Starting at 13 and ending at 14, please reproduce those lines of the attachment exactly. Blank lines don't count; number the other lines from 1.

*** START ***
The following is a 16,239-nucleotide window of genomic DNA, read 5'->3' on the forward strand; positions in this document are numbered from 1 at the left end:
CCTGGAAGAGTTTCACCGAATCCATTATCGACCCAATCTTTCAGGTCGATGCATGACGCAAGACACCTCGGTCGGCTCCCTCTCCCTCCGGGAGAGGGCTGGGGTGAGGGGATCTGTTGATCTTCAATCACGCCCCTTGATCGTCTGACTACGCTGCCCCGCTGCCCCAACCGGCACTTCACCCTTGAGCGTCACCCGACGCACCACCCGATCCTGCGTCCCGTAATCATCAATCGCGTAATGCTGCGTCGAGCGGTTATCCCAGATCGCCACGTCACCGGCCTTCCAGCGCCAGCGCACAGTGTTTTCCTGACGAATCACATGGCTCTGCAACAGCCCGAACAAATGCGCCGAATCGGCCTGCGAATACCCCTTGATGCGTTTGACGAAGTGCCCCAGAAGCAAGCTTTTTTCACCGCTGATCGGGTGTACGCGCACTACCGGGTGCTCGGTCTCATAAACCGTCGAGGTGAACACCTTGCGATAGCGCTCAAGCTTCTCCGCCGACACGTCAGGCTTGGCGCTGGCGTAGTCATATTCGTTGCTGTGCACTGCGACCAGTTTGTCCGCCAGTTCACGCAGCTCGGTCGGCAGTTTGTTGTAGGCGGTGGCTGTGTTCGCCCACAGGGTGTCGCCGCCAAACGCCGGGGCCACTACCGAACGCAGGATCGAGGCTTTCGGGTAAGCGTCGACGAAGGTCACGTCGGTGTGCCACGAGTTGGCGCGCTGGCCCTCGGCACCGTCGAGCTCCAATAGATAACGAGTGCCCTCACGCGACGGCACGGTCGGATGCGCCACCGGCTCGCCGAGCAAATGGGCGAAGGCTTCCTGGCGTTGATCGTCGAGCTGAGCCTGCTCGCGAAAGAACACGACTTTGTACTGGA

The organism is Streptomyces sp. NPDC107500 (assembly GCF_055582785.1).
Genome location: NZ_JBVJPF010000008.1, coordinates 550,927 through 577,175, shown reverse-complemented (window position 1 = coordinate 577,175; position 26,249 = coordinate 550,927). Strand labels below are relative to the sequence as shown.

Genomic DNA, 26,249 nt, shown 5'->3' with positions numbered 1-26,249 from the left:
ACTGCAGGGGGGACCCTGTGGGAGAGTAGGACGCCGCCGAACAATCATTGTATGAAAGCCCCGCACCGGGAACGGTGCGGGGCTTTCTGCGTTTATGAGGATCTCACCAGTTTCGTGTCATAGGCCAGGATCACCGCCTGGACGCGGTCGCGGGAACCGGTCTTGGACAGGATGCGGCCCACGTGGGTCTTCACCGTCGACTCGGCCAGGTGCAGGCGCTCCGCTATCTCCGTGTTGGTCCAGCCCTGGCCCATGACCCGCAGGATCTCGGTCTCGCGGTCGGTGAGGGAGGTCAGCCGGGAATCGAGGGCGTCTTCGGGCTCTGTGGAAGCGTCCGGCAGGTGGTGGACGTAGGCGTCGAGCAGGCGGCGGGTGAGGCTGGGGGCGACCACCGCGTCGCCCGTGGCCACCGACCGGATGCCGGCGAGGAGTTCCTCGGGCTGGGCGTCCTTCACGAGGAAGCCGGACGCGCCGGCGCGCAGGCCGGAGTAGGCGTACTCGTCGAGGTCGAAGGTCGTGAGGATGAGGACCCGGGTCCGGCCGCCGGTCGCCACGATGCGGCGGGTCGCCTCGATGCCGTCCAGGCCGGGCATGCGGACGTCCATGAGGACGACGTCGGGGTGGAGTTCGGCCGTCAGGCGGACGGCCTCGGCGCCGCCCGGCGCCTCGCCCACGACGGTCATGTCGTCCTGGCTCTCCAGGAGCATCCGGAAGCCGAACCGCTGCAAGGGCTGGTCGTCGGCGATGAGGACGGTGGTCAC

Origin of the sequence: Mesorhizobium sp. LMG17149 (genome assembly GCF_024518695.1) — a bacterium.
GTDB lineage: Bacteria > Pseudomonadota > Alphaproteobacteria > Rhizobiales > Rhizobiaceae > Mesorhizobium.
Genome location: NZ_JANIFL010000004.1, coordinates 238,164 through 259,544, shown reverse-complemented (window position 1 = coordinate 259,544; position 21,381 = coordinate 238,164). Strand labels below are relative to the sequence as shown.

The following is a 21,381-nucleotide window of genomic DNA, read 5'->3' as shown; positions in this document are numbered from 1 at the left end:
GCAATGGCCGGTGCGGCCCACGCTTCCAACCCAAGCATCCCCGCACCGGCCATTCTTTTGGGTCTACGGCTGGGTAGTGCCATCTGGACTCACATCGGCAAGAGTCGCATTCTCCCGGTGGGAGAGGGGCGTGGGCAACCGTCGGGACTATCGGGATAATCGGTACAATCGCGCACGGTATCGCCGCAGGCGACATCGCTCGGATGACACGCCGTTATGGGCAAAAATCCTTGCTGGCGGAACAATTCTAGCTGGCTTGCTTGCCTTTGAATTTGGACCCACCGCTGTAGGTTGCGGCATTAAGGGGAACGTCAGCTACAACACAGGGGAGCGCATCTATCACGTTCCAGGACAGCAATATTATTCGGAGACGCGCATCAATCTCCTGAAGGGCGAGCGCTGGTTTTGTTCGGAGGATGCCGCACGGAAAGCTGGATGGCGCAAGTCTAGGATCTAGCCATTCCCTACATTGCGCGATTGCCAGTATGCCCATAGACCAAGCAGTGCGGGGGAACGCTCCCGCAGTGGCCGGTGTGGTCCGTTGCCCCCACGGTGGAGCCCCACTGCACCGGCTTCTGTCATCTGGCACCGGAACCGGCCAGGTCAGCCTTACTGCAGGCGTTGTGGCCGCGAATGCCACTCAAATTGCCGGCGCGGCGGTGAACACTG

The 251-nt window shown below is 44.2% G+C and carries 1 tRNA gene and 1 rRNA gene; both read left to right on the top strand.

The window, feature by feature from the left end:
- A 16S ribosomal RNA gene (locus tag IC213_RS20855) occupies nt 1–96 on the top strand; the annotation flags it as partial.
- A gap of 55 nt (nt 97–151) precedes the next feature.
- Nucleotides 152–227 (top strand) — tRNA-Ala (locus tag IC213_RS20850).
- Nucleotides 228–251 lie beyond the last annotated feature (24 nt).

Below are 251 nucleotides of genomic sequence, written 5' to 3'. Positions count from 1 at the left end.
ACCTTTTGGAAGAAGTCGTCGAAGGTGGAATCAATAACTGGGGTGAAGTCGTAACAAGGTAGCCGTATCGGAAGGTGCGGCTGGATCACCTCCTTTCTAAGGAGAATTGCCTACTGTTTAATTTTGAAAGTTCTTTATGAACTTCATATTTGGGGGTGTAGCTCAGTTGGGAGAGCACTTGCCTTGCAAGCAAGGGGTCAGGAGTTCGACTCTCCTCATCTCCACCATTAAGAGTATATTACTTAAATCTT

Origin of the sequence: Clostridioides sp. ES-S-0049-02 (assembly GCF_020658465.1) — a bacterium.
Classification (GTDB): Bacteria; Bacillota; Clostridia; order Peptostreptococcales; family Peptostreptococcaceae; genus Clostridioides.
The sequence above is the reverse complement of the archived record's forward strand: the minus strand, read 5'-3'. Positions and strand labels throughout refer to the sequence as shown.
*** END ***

The window, feature by feature from the left end:
- A 16S ribosomal RNA gene (locus tag IC213_RS20855) occupies nt 1–96 on the top strand; the annotation flags it as partial.